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ZAMBIA-RWANDANS (CORRECTED) Feb-2-2012 (560 words) xxxi
Thousands of Rwandans want church help to stay in Zambia
By Mwansa Pintu
Catholic News Service
LUSAKA, Zambia (CNS) -- About 6,000 Rwandan refugees in Zambia want the Catholic Church to help stop the state plans to repatriate them and instead to regularize their Zambian citizenship.
The refugees also want the bishops' conference to remind the government to respect their human rights and their right to choose where to settle, as indicated in documents by the U.N. High Commissioner for Refugees.
Speaking in Lusaka Jan. 29 at the launch of a wide-ranging bishops' pastoral letter, the coordinator of the Rwandan refugees in Zambia, Kazuba Rwasibo Equide, asked the bishops to quickly intervene and stop the government's plans before they are implemented.
"The Catholic Church, world over, has a history of caring and providing for refugees. We equally appeal to you to stop the government from sending us back to Rwanda," Equide said.
"We are in constant touch with friends and family members back home, and we know that the situation is not yet very conducive for us to return," he said.
The Zambian ministry of home affairs announced recently it would join the UNHCR to repatriate Rwandan refugees because the situation in their country has normalized after decades of inter-ethnic violence and the 1994 genocide.
The compulsory repatriation was one of the topics addressed in the bishops' pastoral letter.
"We believe that it is not right for the office of the Zambian government's Commissioner for Refugees and the UNHCR to remove the refugee status from (Rwandan) nationals based in Zambia or those from other countries and to oblige them to return to their own country against their wishes," the bishops said.
They said they were "inclined to agree" with the U.S.-based Human Rights Watch and with Amnesty International "that this is not the time to facilitate the removal of the refugee status." They also noted that Zambia's refugee population has declined as thousands of people have returned home voluntarily.
"If anything, we would thus request the Zambian government to regularize the status of some refugees in this country and facilitate that they be accorded local integration, including freedom of movement and of employment," the bishops said.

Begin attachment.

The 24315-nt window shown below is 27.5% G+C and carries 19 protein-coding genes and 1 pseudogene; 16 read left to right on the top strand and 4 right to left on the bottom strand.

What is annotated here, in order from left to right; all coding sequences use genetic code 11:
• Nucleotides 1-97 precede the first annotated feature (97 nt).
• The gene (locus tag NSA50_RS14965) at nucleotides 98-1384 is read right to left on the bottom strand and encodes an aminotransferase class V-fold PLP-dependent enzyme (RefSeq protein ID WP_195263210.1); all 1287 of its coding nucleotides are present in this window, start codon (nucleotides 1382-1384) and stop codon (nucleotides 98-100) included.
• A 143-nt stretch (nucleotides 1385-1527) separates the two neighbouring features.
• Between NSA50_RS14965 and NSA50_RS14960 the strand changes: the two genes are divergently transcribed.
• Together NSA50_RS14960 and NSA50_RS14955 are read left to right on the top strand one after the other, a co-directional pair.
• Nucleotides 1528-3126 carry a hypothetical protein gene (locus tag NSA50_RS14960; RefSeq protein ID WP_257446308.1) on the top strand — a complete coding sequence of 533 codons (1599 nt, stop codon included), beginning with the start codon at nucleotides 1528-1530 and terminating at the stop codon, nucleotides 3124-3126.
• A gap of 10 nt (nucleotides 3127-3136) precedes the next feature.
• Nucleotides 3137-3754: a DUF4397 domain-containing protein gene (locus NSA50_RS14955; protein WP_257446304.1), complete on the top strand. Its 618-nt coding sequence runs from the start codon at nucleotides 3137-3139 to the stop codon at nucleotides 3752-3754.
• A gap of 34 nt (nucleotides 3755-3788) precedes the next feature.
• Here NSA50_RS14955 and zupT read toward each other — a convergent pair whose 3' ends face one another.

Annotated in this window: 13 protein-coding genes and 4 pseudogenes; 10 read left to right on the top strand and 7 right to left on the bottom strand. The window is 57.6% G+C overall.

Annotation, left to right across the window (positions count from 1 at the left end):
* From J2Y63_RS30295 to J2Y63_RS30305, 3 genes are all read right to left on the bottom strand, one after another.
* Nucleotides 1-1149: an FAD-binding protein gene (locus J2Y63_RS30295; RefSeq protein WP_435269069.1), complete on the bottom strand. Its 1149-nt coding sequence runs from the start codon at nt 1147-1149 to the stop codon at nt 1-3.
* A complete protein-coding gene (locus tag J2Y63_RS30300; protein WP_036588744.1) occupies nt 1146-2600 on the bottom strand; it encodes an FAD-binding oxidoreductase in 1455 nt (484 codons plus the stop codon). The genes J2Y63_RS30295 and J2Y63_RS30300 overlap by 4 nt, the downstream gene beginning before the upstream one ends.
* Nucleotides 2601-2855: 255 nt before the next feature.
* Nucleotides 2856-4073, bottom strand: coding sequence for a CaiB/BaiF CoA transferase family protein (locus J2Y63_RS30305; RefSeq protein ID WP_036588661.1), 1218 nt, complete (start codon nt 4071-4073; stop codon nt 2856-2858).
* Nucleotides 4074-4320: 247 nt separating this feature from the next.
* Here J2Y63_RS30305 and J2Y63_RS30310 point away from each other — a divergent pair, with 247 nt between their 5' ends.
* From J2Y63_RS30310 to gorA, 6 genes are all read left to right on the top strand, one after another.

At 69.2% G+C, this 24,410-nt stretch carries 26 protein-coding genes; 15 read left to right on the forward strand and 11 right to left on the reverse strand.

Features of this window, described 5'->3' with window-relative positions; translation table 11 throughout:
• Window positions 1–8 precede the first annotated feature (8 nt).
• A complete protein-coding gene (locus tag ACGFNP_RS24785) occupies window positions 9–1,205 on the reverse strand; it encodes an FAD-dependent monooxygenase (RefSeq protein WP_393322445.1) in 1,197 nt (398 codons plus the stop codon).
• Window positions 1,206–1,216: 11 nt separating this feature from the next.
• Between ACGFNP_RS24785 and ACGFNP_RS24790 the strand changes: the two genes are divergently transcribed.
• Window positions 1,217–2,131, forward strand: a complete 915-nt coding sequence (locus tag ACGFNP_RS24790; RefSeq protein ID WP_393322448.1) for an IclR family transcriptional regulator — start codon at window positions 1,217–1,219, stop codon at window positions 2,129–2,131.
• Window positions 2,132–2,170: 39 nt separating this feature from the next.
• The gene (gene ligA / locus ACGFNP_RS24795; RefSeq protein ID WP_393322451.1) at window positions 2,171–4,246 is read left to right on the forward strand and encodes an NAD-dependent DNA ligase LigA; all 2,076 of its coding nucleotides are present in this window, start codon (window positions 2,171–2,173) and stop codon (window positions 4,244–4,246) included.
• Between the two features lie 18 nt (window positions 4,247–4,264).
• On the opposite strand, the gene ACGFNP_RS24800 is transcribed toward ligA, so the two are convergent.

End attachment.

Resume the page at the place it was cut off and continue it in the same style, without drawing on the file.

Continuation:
During the news conference, Lusaka Archbishop Telesphore Mpundu urged the government to respect the rights of all refugees.
"Treat them with respect, just like the Zambians are treated wherever in the world they have settled," said the archbishop. "We should look at refugees as 'Christ amongst us' and regard them not as a threat, but a resource."
The archbishop said most Rwandan refugees had lived in Zambia for many years and fitted well among their Zambian brothers and sisters.
"I travel to many parishes around Zambia where most Rwandan refugees have settled," the archbishop said. "These people always come to Mass; we celebrate and eat with them, and we have no problem with them at all. In fact, most of them are happier here, and they would love to stay. It's one world."
He urged the Zambian government to emulate great Africa leaders such as the late Tanzanian President Julius Nyerere, who granted citizenship to most refugees in Tanzania.
"Like Christ once stated, we should love our neighbors as ourselves. The refugees are our neighbors, and we need to love them," the archbishop stated.
When contacted on the matter, the UNHCR declined to comment and referred all queries to Zambia's Home Affairs permanent secretary, who was not immediately available to speak on the issue.
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